I very much wanted to be a good person but I never felt like I measured up. After a night out with my parents I would often ask my mom, "Was I goods tonight?" worrying that she would say that I hadn't been (even as I knew that I had been). If I was that worried about what my mother would think, you can imagine my fear of God. I very much thought that God was waiting to zap me the minute I stepped out of line.
Here's the thing; I was a very good kid. I was studious, I was terrified of getting into trouble and so rarely stepped out of line. On the occasions that I got sent to my room, instead of playing with my toys or reading I would lay on my bed and do nothing. It was supposed to be a punishment, after all!
When I left the Evangelical church, one of the first things to go was my belief in the Rapture (I read a history book that told me that the Rapture was a rather recent theological invention and that was that) and it was followed closely by my belief in Hell. But then I was left with a conundrum: Why did Jesus have to die? And more than that, if I didn’t believe that God would send unbelievers to Hell then why would anyone bother to be a Christian?
It has been these questions that I have spent the last decade trying to articulate, and it is these questions that I think the liberal church so often fails to answer. If Jesus is just some nice dude who got on the wrong side of the Roman authorities then he’s interesting but not all that remarkable (as a lot of people got on the wrong side of Rome and were killed). And if Christianity is reduced to simply being a nice person and doing good stuff and maybe voting properly, then it’s no wonder that our churches are hemoraghing members. I can be nice and do good stuff in a place that is a lot less annoying. What do we have to offer if we can’t scare people out of Hell or threaten them with being left behind? I believe it is our answer to this question that will determine whether or not the church lives or dies. Once fear is out of the picture, and once church is no longer a cultural expectation, and once it seems like church doesn’t have much to offer me that I can’t get somewhere else, then why would I go?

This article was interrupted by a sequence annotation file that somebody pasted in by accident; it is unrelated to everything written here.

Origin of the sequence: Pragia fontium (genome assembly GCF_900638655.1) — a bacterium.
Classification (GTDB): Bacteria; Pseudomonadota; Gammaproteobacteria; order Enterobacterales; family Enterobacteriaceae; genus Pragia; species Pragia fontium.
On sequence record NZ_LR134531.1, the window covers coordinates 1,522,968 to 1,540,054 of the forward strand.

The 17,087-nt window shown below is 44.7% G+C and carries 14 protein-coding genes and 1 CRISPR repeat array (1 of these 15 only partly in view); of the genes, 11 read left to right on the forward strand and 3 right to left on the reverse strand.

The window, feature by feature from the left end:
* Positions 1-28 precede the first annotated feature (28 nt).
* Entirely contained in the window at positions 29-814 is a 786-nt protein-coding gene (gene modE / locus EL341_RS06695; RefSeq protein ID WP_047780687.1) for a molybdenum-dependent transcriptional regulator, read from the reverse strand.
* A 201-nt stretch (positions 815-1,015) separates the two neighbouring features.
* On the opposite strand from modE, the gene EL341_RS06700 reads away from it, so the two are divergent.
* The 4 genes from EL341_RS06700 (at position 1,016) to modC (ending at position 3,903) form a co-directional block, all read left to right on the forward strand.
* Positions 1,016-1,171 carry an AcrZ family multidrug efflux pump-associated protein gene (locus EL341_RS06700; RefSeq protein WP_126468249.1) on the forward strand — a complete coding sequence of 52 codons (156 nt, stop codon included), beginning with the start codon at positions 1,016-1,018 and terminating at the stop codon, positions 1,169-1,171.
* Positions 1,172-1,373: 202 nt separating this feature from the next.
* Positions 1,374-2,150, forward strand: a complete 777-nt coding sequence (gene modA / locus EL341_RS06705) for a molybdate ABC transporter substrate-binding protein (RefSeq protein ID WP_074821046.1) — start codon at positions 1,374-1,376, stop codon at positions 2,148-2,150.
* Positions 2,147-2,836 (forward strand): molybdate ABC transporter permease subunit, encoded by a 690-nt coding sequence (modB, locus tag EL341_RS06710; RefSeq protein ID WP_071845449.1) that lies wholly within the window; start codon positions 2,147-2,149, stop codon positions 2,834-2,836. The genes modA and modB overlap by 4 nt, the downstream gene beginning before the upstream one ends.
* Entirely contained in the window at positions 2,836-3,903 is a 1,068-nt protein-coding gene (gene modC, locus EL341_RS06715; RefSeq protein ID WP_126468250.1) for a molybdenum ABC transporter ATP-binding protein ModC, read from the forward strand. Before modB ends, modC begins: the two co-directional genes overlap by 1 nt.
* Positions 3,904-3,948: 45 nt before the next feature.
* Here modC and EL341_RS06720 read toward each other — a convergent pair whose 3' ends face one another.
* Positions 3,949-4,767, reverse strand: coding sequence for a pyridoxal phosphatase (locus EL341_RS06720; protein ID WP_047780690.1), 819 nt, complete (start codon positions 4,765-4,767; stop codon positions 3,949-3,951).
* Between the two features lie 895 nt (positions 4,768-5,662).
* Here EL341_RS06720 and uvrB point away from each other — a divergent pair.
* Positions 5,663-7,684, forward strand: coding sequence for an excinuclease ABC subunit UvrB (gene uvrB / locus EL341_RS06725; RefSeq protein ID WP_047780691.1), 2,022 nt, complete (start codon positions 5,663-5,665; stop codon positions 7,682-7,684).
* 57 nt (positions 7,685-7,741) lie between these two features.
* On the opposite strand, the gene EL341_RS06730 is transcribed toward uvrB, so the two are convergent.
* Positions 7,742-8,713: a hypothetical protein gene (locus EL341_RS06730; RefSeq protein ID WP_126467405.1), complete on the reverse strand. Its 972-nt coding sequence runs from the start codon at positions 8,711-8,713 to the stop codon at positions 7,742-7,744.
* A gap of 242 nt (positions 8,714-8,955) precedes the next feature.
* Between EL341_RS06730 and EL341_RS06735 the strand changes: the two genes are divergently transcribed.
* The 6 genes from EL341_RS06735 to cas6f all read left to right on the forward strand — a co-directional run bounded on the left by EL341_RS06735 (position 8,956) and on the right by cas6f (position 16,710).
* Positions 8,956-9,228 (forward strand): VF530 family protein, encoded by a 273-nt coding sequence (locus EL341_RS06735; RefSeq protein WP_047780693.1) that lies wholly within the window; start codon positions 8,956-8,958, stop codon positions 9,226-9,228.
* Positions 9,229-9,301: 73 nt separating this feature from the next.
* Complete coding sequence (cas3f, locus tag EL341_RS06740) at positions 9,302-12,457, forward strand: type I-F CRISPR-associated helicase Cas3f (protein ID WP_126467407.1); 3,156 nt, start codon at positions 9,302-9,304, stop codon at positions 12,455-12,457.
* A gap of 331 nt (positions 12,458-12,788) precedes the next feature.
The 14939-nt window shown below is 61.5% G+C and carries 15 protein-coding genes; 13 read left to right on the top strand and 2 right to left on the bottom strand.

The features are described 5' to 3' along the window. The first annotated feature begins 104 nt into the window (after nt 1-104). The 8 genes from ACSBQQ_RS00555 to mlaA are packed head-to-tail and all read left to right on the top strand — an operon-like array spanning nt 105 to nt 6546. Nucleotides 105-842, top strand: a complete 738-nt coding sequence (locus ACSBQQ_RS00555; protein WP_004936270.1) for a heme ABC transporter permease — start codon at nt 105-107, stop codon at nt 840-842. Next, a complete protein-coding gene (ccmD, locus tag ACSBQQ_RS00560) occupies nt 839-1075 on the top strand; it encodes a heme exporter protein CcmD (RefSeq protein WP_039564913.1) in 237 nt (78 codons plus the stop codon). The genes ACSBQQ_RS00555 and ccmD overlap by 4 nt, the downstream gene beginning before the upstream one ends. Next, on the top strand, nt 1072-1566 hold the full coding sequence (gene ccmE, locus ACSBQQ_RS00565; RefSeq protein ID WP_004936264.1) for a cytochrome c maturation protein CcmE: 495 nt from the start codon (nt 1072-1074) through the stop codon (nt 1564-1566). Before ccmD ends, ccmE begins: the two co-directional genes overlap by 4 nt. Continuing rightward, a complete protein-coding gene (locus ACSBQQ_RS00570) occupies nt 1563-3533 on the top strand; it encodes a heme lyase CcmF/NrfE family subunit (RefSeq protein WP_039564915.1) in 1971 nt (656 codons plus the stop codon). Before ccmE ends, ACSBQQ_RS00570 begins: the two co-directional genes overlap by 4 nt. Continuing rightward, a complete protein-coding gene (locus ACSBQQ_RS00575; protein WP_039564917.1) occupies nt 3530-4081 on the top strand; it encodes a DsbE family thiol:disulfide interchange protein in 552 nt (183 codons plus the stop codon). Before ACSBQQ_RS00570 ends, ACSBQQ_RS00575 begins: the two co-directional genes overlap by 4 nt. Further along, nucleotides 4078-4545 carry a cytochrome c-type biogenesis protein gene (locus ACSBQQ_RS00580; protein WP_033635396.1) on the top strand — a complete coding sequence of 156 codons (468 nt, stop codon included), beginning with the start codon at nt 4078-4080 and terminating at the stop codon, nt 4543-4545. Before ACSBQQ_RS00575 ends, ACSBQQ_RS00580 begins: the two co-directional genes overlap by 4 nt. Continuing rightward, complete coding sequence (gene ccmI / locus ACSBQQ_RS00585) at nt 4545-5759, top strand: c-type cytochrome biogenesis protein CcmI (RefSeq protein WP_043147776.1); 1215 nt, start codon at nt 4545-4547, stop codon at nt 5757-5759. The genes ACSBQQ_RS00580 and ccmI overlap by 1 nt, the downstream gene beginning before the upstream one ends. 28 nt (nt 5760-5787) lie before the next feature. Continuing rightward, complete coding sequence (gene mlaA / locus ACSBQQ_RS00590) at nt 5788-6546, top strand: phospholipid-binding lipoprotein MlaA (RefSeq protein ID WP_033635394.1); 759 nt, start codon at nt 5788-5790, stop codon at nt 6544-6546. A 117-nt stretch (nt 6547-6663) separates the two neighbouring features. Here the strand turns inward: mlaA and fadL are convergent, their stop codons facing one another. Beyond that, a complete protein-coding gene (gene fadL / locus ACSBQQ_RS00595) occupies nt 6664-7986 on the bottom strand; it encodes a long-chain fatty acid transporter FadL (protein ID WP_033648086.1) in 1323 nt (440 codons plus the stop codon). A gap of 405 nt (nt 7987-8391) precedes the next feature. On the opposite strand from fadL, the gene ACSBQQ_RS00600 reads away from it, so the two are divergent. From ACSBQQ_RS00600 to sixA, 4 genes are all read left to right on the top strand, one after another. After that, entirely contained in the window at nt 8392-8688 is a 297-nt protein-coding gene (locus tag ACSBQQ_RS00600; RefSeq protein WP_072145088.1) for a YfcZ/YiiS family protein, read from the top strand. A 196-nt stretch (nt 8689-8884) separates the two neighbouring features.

This isn’t a stylistic problem (although style is part of it) this is a theological problem. Following in the way of Jesus is hard, counter cultural work. It demands that we look and live differently than the people around us. It requires not only our work for social justice but also the work of personal transformation; rooting out patriarchy and racism, consumerism and greed, selfishness and anger. And that hard work is almost impossible to do alone, that’s why we join in community. That’s why we hold one another accountable. That’s why we participate in the liturgy; because liturgy shapes our lives and our actions to be more Christ-like.
And when we grasp the amazing message of Jesus; that God cares about the marginalized, that the kingdom of God is a place where everyone has everything they need and no one goes wanting, when we understand what it means to die to ourselves and see the beauty of being reborn as followers of Jesus, then we can’t help but tell people about the good news that we have found.
But people with privilege and power often don’t see this as good news and so we water it down. We make it tame. We turn it into serving at a shelter and voting for the democrat. We talk about community and tradition. We talk about being a church and helping people in need. We don’t talk about overturning the whole damn system. We maybe talk about our complicity but never about how we might stop being complicit. We talk about the government funding social programs but not about what we could fund with the wealth of our churches. We talk about Jesus as a nice guy, but not about the demand that we count the cost before following him. We talk about community but not about dying to ourselves.
Hell and the Rapture are easy (get your beliefs in line and you are good to go. You know who is in and who is out.). Getting rid of Hell and Sin are easy (be a nice person. Vote for the right people. Do good stuff. You know who is in and who is out.). But the middle way; the way that demands personal transformation and societal transformation, that’s the hard stuff. That’s the demanding stuff. That’s the stuff that costs you something.
It’s no wonder we don’t preach that in our churches.